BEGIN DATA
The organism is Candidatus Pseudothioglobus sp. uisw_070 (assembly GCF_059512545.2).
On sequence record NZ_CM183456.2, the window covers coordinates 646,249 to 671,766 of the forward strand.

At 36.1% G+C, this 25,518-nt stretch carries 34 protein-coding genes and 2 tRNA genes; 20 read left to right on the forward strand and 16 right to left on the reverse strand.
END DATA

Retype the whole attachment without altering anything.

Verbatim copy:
The organism is Candidatus Pseudothioglobus sp. uisw_070 (assembly GCF_059512545.2).
On sequence record NZ_CM183456.2, the window covers coordinates 646,249 to 671,766 of the forward strand.

At 36.1% G+C, this 25,518-nt stretch carries 34 protein-coding genes and 2 tRNA genes; 20 read left to right on the forward strand and 16 right to left on the reverse strand.